Time to extend city boundaries?

Our premier didn’t make it on Canada Business’ 2014 list of the country’s 50 most powerful business people.

Our premier didn’t make it on Canada Business’ 2014 list of the country’s 50 most powerful business people, but Xeni Gwet’in Chief Roger William did.

He got the  No. 44 spot, joining businessmen Galen Weston,  No. 7, and Jimmy Pattison, No. 15; politicians and premiers Kathleen Wynne, No. 13, Jim Prentice,  No. 15, and former Prime Minister Brian Mulroney, No. 32. The magazine noted the lawsuit Chief William “first pressed in 1983 to stop logging in the band’s traditional territories in B.C. turned out to be the one that established aboriginal title on specific non-treaty lands for the first time.”

The  Supreme Court of Canada’s final say on the case came last June.

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We have three former mayors seeking seats at the city council table. Is  that  recycling? Or reusing?

Speaking of local elections, there is one beef that comes up every time from citizens who work in Williams lake or operate a businesses here, but they can’t vote because they live outside city boundaries and don’t personally own property in the city. (Corporations can’t vote.) The odd thing about this rule is that any one of those citizens can be elected to city council and make decisions city residents have to live with but they don’t (eg. setting taxes and bylaws).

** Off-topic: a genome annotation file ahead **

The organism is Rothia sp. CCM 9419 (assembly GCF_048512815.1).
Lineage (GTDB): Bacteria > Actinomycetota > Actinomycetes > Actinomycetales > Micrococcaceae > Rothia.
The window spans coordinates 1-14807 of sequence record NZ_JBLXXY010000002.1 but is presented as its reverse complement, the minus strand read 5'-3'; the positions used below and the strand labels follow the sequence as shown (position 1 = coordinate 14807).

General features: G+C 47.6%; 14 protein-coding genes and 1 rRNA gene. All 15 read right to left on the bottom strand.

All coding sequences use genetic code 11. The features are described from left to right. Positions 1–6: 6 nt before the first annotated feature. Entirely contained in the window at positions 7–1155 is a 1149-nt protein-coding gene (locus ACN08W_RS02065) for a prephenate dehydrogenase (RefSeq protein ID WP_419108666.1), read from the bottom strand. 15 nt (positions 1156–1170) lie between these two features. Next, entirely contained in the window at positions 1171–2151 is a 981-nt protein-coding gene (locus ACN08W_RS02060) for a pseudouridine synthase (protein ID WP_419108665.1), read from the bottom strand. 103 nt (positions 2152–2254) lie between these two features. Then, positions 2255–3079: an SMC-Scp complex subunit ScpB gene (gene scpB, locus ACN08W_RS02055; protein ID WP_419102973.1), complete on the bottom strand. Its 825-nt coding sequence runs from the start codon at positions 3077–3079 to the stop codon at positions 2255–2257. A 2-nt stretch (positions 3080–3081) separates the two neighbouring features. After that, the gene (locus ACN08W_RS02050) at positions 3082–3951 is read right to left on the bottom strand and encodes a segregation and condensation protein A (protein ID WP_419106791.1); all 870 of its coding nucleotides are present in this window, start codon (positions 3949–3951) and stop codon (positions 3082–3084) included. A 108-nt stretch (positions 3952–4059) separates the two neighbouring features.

This works both ways. City citizens can be elected to the CRD. (I’m using the word citizens because no matter how long you’ve lived here and paid taxes, you can’t vote if you aren’t a Canadian citizen.) Corporations used to vote but that was changed in the 1970s. Subsequent governments have fiddled with other rules (eg. the new four-year terms) but none have touched voting eligibility.

Maybe it’s time for another try at extending city boundaries. We’ve had two referenda on the subject in the last 40 years, both rejected by the out-of-city voters. Current council and CRD candidates might consider looking at a District Municipality, or something like that.

Diana French is a freelance columnist for the Tribune. She is a former Tribune editor, retired teacher, historian, and book author.

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